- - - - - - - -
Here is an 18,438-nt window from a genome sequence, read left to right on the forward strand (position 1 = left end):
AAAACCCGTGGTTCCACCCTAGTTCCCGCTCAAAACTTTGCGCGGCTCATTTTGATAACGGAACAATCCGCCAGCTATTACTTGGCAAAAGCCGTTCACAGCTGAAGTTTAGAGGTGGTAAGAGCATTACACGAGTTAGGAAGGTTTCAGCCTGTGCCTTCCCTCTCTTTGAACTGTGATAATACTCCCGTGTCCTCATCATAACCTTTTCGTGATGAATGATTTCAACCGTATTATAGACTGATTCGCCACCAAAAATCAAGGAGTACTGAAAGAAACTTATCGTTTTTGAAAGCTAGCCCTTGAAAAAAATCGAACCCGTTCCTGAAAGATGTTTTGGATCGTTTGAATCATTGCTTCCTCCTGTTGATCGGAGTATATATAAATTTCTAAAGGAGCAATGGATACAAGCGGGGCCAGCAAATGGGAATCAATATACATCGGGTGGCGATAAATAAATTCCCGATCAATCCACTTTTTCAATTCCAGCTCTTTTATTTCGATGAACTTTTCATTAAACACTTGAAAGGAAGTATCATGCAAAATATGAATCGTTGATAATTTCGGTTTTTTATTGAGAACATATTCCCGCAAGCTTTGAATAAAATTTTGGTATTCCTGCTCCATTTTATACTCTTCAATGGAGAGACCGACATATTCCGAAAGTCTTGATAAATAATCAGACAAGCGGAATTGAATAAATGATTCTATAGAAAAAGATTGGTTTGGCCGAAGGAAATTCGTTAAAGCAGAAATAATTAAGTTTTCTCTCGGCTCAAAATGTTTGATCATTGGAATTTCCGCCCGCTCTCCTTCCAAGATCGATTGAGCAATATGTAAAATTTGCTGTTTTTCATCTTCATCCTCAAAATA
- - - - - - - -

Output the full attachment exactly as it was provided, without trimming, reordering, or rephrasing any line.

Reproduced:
Here is an 18,438-nt window from a genome sequence, read left to right on the forward strand (position 1 = left end):
AAAACCCGTGGTTCCACCCTAGTTCCCGCTCAAAACTTTGCGCGGCTCATTTTGATAACGGAACAATCCGCCAGCTATTACTTGGCAAAAGCCGTTCACAGCTGAAGTTTAGAGGTGGTAAGAGCATTACACGAGTTAGGAAGGTTTCAGCCTGTGCCTTCCCTCTCTTTGAACTGTGATAATACTCCCGTGTCCTCATCATAACCTTTTCGTGATGAATGATTTCAACCGTATTATAGACTGATTCGCCACCAAAAATCAAGGAGTACTGAAAGAAACTTATCGTTTTTGAAAGCTAGCCCTTGAAAAAAATCGAACCCGTTCCTGAAAGATGTTTTGGATCGTTTGAATCATTGCTTCCTCCTGTTGATCGGAGTATATATAAATTTCTAAAGGAGCAATGGATACAAGCGGGGCCAGCAAATGGGAATCAATATACATCGGGTGGCGATAAATAAATTCCCGATCAATCCACTTTTTCAATTCCAGCTCTTTTATTTCGATGAACTTTTCATTAAACACTTGAAAGGAAGTATCATGCAAAATATGAATCGTTGATAATTTCGGTTTTTTATTGAGAACATATTCCCGCAAGCTTTGAATAAAATTTTGGTATTCCTGCTCCATTTTATACTCTTCAATGGAGAGACCGACATATTCCGAAAGTCTTGATAAATAATCAGACAAGCGGAATTGAATAAATGATTCTATAGAAAAAGATTGGTTTGGCCGAAGGAAATTCGTTAAAGCAGAAATAATTAAGTTTTCTCTCGGCTCAAAATGTTTGATCATTGGAATTTCCGCCCGCTCTCCTTCCAAGATCGATTGAGCAATATGTAAAATTTGCTGTTTTTCATCTTCATCCTCAAAATA